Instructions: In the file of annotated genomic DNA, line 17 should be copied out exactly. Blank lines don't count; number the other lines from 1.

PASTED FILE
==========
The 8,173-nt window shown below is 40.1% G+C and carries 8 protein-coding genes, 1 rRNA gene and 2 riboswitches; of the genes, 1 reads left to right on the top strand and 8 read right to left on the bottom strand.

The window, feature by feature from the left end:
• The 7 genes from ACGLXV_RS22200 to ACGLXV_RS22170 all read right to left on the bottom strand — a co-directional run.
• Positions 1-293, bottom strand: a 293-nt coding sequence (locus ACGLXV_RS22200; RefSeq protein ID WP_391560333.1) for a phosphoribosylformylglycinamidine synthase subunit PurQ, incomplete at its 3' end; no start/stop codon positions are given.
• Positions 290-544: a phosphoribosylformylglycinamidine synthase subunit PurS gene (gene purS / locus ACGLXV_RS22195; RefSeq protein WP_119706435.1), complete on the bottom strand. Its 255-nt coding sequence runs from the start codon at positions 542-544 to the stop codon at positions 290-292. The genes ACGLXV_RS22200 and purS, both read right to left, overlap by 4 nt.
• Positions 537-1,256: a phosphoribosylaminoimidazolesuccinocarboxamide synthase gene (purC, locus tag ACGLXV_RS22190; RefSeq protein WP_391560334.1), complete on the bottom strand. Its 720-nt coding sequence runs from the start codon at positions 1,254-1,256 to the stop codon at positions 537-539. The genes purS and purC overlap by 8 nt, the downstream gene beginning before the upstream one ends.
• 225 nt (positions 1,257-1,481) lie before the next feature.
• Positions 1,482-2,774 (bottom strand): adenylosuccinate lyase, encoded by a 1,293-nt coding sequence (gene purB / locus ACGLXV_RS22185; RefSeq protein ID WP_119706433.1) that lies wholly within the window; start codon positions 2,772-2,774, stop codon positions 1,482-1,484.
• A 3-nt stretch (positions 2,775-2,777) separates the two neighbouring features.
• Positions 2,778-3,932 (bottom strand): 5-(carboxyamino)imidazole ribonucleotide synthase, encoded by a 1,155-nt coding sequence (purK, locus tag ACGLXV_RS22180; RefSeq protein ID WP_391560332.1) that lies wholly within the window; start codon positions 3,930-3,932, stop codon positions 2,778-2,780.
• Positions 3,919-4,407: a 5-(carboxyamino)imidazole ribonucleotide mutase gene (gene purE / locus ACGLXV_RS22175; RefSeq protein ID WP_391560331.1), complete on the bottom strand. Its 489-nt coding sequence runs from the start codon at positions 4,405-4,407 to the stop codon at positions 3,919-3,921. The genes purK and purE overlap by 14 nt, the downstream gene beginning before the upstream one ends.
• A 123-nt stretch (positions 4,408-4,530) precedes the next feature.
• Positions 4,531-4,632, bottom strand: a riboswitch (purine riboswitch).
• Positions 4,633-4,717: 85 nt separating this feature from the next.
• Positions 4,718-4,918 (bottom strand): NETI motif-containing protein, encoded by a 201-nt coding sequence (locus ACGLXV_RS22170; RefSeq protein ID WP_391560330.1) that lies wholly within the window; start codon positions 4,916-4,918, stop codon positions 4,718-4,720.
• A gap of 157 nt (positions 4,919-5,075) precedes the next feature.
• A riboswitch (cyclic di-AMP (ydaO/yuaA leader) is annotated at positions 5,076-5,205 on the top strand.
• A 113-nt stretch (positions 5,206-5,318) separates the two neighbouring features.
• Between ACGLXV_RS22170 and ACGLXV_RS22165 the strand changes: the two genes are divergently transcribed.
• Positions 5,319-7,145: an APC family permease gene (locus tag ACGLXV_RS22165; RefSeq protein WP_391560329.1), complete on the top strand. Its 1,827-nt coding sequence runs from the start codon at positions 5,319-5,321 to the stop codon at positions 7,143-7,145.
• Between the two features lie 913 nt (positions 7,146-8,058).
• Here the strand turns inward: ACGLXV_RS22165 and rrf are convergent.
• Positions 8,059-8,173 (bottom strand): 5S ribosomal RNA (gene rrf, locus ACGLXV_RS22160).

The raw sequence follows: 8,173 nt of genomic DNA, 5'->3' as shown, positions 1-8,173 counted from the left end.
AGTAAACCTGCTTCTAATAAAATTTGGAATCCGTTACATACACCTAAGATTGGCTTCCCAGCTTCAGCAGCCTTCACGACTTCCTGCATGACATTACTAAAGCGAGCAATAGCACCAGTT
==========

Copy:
• A riboswitch (cyclic di-AMP (ydaO/yuaA leader) is annotated at positions 5,076-5,205 on the top strand.